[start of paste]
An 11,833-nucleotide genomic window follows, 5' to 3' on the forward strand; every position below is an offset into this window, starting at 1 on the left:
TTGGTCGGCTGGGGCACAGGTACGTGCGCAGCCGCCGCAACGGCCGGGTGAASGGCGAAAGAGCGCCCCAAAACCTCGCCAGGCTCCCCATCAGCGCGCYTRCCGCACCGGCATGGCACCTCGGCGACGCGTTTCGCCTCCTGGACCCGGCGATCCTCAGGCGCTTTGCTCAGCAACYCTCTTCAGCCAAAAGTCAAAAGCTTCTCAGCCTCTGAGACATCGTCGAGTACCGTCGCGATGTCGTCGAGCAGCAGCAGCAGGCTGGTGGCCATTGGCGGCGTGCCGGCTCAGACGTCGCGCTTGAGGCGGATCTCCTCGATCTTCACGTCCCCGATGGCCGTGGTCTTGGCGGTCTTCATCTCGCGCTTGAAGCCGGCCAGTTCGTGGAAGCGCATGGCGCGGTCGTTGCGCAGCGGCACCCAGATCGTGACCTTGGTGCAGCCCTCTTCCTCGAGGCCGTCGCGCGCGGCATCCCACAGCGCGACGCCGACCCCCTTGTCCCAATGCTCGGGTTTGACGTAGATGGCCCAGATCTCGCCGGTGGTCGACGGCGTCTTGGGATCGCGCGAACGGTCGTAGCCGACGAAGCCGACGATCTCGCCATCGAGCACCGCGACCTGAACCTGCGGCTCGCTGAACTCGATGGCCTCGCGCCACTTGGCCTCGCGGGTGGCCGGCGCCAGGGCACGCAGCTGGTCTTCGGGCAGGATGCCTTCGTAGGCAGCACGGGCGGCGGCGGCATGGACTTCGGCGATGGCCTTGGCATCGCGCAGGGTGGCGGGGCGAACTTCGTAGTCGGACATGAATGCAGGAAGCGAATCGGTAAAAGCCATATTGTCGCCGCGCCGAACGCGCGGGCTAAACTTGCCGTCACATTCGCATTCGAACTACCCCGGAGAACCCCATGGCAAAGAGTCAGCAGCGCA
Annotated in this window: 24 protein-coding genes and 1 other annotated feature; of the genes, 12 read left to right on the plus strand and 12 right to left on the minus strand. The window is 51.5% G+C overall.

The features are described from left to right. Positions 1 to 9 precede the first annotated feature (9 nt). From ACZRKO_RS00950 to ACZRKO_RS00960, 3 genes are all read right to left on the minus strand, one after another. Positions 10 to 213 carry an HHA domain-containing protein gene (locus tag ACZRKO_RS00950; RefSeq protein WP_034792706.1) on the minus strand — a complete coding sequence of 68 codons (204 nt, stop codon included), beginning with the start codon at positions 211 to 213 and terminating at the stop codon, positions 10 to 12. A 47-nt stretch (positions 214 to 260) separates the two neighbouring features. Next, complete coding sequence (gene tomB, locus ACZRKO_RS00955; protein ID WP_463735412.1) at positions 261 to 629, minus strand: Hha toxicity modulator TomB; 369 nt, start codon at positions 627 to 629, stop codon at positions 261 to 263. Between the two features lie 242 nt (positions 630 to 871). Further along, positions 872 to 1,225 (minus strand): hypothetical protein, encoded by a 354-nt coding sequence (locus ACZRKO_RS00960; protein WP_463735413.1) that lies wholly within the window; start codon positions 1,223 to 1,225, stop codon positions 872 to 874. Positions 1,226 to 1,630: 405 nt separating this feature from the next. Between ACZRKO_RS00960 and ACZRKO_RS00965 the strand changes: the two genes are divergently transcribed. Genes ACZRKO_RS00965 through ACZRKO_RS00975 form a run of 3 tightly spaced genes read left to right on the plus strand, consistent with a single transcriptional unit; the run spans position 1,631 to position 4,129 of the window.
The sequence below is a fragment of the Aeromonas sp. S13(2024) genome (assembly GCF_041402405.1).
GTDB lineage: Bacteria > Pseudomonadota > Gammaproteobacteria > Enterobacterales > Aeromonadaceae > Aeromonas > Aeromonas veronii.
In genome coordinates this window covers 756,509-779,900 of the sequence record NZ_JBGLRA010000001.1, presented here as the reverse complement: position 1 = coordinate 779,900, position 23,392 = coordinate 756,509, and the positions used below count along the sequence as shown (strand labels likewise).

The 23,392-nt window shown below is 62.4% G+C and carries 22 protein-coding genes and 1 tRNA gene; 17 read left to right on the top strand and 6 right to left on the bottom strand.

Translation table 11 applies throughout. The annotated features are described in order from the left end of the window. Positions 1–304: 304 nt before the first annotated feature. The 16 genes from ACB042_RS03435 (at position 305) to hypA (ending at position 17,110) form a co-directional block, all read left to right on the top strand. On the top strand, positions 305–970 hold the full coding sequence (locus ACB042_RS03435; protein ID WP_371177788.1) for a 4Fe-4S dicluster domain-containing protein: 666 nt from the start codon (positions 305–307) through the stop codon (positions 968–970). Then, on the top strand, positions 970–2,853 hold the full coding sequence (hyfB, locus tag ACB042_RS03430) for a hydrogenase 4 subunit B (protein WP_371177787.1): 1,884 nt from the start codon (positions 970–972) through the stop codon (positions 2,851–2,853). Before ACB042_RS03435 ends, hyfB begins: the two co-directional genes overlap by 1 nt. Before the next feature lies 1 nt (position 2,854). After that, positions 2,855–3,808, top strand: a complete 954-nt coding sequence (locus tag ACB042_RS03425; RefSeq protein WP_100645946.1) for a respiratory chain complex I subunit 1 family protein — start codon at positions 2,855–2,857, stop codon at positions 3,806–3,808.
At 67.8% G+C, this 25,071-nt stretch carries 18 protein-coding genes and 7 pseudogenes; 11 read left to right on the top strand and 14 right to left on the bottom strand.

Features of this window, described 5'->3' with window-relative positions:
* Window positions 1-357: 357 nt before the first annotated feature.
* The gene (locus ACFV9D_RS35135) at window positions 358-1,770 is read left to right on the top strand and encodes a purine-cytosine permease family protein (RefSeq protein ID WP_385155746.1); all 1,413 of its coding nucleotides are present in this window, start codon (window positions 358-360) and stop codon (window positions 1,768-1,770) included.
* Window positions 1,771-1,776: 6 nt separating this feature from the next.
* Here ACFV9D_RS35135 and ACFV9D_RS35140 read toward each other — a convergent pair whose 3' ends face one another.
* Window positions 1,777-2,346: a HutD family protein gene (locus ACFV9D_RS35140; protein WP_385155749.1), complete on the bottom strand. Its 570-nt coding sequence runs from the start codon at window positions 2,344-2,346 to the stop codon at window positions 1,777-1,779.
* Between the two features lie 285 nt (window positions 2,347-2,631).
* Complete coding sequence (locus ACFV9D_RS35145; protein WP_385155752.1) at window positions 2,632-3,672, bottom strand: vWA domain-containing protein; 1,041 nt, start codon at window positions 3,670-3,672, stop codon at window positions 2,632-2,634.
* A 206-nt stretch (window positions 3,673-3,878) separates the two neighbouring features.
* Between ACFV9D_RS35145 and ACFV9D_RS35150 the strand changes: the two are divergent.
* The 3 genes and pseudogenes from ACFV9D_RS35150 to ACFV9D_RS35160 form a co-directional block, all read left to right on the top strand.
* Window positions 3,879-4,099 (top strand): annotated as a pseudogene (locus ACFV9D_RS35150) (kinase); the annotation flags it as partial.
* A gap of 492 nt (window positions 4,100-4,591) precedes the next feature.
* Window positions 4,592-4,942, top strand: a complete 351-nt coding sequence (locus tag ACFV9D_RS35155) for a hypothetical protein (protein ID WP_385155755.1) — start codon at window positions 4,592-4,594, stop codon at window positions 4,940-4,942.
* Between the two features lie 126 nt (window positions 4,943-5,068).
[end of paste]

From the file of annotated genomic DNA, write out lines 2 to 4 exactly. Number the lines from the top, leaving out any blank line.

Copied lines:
TTGGTCGGCTGGGGCACAGGTACGTGCGCAGCCGCCGCAACGGCCGGGTGAASGGCGAAAGAGCGCCCCAAAACCTCGCCAGGCTCCCCATCAGCGCGCYTRCCGCACCGGCATGGCACCTCGGCGACGCGTTTCGCCTCCTGGACCCGGCGATCCTCAGGCGCTTTGCTCAGCAACYCTCTTCAGCCAAAAGTCAAAAGCTTCTCAGCCTCTGAGACATCGTCGAGTACCGTCGCGATGTCGTCGAGCAGCAGCAGCAGGCTGGTGGCCATTGGCGGCGTGCCGGCTCAGACGTCGCGCTTGAGGCGGATCTCCTCGATCTTCACGTCCCCGATGGCCGTGGTCTTGGCGGTCTTCATCTCGCGCTTGAAGCCGGCCAGTTCGTGGAAGCGCATGGCGCGGTCGTTGCGCAGCGGCACCCAGATCGTGACCTTGGTGCAGCCCTCTTCCTCGAGGCCGTCGCGCGCGGCATCCCACAGCGCGACGCCGACCCCCTTGTCCCAATGCTCGGGTTTGACGTAGATGGCCCAGATCTCGCCGGTGGTCGACGGCGTCTTGGGATCGCGCGAACGGTCGTAGCCGACGAAGCCGACGATCTCGCCATCGAGCACCGCGACCTGAACCTGCGGCTCGCTGAACTCGATGGCCTCGCGCCACTTGGCCTCGCGGGTGGCCGGCGCCAGGGCACGCAGCTGGTCTTCGGGCAGGATGCCTTCGTAGGCAGCACGGGCGGCGGCGGCATGGACTTCGGCGATGGCCTTGGCATCGCGCAGGGTGGCGGGGCGAACTTCGTAGTCGGACATGAATGCAGGAAGCGAATCGGTAAAAGCCATATTGTCGCCGCGCCGAACGCGCGGGCTAAACTTGCCGTCACATTCGCATTCGAACTACCCCGGAGAACCCCATGGCAAAGAGTCAGCAGCGCA
Annotated in this window: 24 protein-coding genes and 1 other annotated feature; of the genes, 12 read left to right on the plus strand and 12 right to left on the minus strand. The window is 51.5% G+C overall.

The features are described from left to right. Positions 1 to 9 precede the first annotated feature (9 nt). From ACZRKO_RS00950 to ACZRKO_RS00960, 3 genes are all read right to left on the minus strand, one after another. Positions 10 to 213 carry an HHA domain-containing protein gene (locus tag ACZRKO_RS00950; RefSeq protein WP_034792706.1) on the minus strand — a complete coding sequence of 68 codons (204 nt, stop codon included), beginning with the start codon at positions 211 to 213 and terminating at the stop codon, positions 10 to 12. A 47-nt stretch (positions 214 to 260) separates the two neighbouring features. Next, complete coding sequence (gene tomB, locus ACZRKO_RS00955; protein ID WP_463735412.1) at positions 261 to 629, minus strand: Hha toxicity modulator TomB; 369 nt, start codon at positions 627 to 629, stop codon at positions 261 to 263. Between the two features lie 242 nt (positions 630 to 871). Further along, positions 872 to 1,225 (minus strand): hypothetical protein, encoded by a 354-nt coding sequence (locus ACZRKO_RS00960; protein WP_463735413.1) that lies wholly within the window; start codon positions 1,223 to 1,225, stop codon positions 872 to 874. Positions 1,226 to 1,630: 405 nt separating this feature from the next. Between ACZRKO_RS00960 and ACZRKO_RS00965 the strand changes: the two genes are divergently transcribed. Genes ACZRKO_RS00965 through ACZRKO_RS00975 form a run of 3 tightly spaced genes read left to right on the plus strand, consistent with a single transcriptional unit; the run spans position 1,631 to position 4,129 of the window.